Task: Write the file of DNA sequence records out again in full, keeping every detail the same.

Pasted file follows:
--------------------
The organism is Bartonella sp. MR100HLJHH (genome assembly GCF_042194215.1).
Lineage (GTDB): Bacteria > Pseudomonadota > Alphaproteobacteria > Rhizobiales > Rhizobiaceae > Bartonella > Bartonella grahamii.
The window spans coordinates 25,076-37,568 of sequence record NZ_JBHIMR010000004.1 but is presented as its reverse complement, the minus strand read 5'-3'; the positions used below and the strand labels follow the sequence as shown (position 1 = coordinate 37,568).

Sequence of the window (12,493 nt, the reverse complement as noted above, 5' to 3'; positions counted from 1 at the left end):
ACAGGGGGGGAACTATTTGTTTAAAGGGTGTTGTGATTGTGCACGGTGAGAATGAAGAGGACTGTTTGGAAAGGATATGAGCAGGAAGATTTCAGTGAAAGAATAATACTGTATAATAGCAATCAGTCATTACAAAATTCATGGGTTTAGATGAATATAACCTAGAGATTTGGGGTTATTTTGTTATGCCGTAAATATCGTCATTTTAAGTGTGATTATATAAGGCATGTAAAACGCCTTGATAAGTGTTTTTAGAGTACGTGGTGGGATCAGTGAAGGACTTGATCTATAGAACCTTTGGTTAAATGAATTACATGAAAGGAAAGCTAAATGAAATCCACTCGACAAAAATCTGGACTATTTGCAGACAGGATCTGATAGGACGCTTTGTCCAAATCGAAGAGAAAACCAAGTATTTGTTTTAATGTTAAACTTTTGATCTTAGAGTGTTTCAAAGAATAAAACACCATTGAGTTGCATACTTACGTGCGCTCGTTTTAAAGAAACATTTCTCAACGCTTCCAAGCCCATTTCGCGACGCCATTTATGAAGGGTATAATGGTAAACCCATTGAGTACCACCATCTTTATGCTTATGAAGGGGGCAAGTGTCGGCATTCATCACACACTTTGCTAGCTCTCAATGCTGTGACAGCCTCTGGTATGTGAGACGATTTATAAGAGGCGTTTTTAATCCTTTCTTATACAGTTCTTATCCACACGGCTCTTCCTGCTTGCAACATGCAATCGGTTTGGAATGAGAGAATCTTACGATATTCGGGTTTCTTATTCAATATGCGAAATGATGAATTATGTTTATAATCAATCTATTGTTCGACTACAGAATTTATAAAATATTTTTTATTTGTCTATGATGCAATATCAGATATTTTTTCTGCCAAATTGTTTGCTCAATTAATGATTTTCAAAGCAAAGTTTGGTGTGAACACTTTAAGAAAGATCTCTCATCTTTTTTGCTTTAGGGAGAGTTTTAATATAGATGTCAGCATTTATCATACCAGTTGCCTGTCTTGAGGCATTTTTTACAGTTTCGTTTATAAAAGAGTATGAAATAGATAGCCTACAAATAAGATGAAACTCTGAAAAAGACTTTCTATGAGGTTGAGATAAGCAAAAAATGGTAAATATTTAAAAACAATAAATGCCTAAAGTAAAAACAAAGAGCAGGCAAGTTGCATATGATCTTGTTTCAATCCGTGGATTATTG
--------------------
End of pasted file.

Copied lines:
The organism is Bartonella sp. MR100HLJHH (genome assembly GCF_042194215.1).
Lineage (GTDB): Bacteria > Pseudomonadota > Alphaproteobacteria > Rhizobiales > Rhizobiaceae > Bartonella > Bartonella grahamii.
The window spans coordinates 25,076-37,568 of sequence record NZ_JBHIMR010000004.1 but is presented as its reverse complement, the minus strand read 5'-3'; the positions used below and the strand labels follow the sequence as shown (position 1 = coordinate 37,568).

Sequence of the window (12,493 nt, the reverse complement as noted above, 5' to 3'; positions counted from 1 at the left end):
ACAGGGGGGGAACTATTTGTTTAAAGGGTGTTGTGATTGTGCACGGTGAGAATGAAGAGGACTGTTTGGAAAGGATATGAGCAGGAAGATTTCAGTGAAAGAATAATACTGTATAATAGCAATCAGTCATTACAAAATTCATGGGTTTAGATGAATATAACCTAGAGATTTGGGGTTATTTTGTTATGCCGTAAATATCGTCATTTTAAGTGTGATTATATAAGGCATGTAAAACGCCTTGATAAGTGTTTTTAGAGTACGTGGTGGGATCAGTGAAGGACTTGATCTATAGAACCTTTGGTTAAATGAATTACATGAAAGGAAAGCTAAATGAAATCCACTCGACAAAAATCTGGACTATTTGCAGACAGGATCTGATAGGACGCTTTGTCCAAATCGAAGAGAAAACCAAGTATTTGTTTTAATGTTAAACTTTTGATCTTAGAGTGTTTCAAAGAATAAAACACCATTGAGTTGCATACTTACGTGCGCTCGTTTTAAAGAAACATTTCTCAACGCTTCCAAGCCCATTTCGCGACGCCATTTATGAAGGGTATAATGGTAAACCCATTGAGTACCACCATCTTTATGCTTATGAAGGGGGCAAGTGTCGGCATTCATCACACACTTTGCTAGCTCTCAATGCTGTGACAGCCTCTGGTATGTGAGACGATTTATAAGAGGCGTTTTTAATCCTTTCTTATACAGTTCTTATCCACACGGCTCTTCCTGCTTGCAACATGCAATCGGTTTGGAATGAGAGAATCTTACGATATTCGGGTTTCTTATTCAATATGCGAAATGATGAATTATGTTTATAATCAATCTATTGTTCGACTACAGAATTTATAAAATATTTTTTATTTGTCTATGATGCAATATCAGATATTTTTTCTGCCAAATTGTTTGCTCAATTAATGATTTTCAAAGCAAAGTTTGGTGTGAACACTTTAAGAAAGATCTCTCATCTTTTTTGCTTTAGGGAGAGTTTTAATATAGATGTCAGCATTTATCATACCAGTTGCCTGTCTTGAGGCATTTTTTACAGTTTCGTTTATAAAAGAGTATGAAATAGATAGCCTACAAATAAGATGAAACTCTGAAAAAGACTTTCTATGAGGTTGAGATAAGCAAAAAATGGTAAATATTTAAAAACAATAAATGCCTAAAGTAAAAACAAAGAGCAGGCAAGTTGCATATGATCTTGTTTCAATCCGTGGATTATTG